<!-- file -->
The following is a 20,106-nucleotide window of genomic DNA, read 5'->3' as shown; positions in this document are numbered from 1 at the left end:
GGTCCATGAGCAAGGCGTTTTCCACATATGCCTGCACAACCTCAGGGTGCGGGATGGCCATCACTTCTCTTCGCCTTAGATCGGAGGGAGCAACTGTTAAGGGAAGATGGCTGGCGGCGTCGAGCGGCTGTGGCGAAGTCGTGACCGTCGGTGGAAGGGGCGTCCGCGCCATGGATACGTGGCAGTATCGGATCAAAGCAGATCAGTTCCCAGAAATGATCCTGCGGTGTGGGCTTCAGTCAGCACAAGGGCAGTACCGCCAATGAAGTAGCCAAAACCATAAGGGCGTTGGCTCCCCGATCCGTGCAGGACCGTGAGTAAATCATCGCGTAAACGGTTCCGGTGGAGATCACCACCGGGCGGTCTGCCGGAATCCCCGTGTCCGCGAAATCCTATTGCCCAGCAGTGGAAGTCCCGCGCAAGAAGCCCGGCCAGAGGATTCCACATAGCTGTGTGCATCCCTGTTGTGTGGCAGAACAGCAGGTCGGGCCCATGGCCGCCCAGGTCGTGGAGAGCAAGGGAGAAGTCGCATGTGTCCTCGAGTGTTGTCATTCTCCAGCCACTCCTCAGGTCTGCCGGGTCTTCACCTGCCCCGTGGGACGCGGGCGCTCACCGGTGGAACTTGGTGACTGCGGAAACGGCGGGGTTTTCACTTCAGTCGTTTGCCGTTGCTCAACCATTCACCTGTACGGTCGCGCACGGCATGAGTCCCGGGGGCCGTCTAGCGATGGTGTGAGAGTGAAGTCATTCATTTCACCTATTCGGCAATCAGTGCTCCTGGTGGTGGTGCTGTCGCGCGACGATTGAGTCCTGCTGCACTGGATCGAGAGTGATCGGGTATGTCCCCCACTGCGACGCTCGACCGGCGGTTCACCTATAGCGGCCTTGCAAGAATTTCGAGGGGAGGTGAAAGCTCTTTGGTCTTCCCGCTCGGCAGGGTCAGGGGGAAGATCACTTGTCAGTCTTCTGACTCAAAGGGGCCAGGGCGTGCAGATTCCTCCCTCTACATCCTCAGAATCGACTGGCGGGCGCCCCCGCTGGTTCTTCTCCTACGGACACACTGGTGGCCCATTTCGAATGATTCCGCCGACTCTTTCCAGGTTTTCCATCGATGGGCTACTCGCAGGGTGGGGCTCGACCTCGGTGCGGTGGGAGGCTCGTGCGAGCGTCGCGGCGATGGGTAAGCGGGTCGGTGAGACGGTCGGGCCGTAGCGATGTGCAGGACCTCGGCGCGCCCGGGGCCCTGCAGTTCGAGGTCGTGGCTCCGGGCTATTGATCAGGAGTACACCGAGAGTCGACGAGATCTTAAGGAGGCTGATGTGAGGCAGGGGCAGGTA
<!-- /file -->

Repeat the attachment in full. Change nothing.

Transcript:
The following is a 20,106-nucleotide window of genomic DNA, read 5'->3' as shown; positions in this document are numbered from 1 at the left end:
GGTCCATGAGCAAGGCGTTTTCCACATATGCCTGCACAACCTCAGGGTGCGGGATGGCCATCACTTCTCTTCGCCTTAGATCGGAGGGAGCAACTGTTAAGGGAAGATGGCTGGCGGCGTCGAGCGGCTGTGGCGAAGTCGTGACCGTCGGTGGAAGGGGCGTCCGCGCCATGGATACGTGGCAGTATCGGATCAAAGCAGATCAGTTCCCAGAAATGATCCTGCGGTGTGGGCTTCAGTCAGCACAAGGGCAGTACCGCCAATGAAGTAGCCAAAACCATAAGGGCGTTGGCTCCCCGATCCGTGCAGGACCGTGAGTAAATCATCGCGTAAACGGTTCCGGTGGAGATCACCACCGGGCGGTCTGCCGGAATCCCCGTGTCCGCGAAATCCTATTGCCCAGCAGTGGAAGTCCCGCGCAAGAAGCCCGGCCAGAGGATTCCACATAGCTGTGTGCATCCCTGTTGTGTGGCAGAACAGCAGGTCGGGCCCATGGCCGCCCAGGTCGTGGAGAGCAAGGGAGAAGTCGCATGTGTCCTCGAGTGTTGTCATTCTCCAGCCACTCCTCAGGTCTGCCGGGTCTTCACCTGCCCCGTGGGACGCGGGCGCTCACCGGTGGAACTTGGTGACTGCGGAAACGGCGGGGTTTTCACTTCAGTCGTTTGCCGTTGCTCAACCATTCACCTGTACGGTCGCGCACGGCATGAGTCCCGGGGGCCGTCTAGCGATGGTGTGAGAGTGAAGTCATTCATTTCACCTATTCGGCAATCAGTGCTCCTGGTGGTGGTGCTGTCGCGCGACGATTGAGTCCTGCTGCACTGGATCGAGAGTGATCGGGTATGTCCCCCACTGCGACGCTCGACCGGCGGTTCACCTATAGCGGCCTTGCAAGAATTTCGAGGGGAGGTGAAAGCTCTTTGGTCTTCCCGCTCGGCAGGGTCAGGGGGAAGATCACTTGTCAGTCTTCTGACTCAAAGGGGCCAGGGCGTGCAGATTCCTCCCTCTACATCCTCAGAATCGACTGGCGGGCGCCCCCGCTGGTTCTTCTCCTACGGACACACTGGTGGCCCATTTCGAATGATTCCGCCGACTCTTTCCAGGTTTTCCATCGATGGGCTACTCGCAGGGTGGGGCTCGACCTCGGTGCGGTGGGAGGCTCGTGCGAGCGTCGCGGCGATGGGTAAGCGGGTCGGTGAGACGGTCGGGCCGTAGCGATGTGCAGGACCTCGGCGCGCCCGGGGCCCTGCAGTTCGAGGTCGTGGCTCCGGGCTATTGATCAGGAGTACACCGAGAGTCGACGAGATCTTAAGGAGGCTGATGTGAGGCAGGGGCAGGTA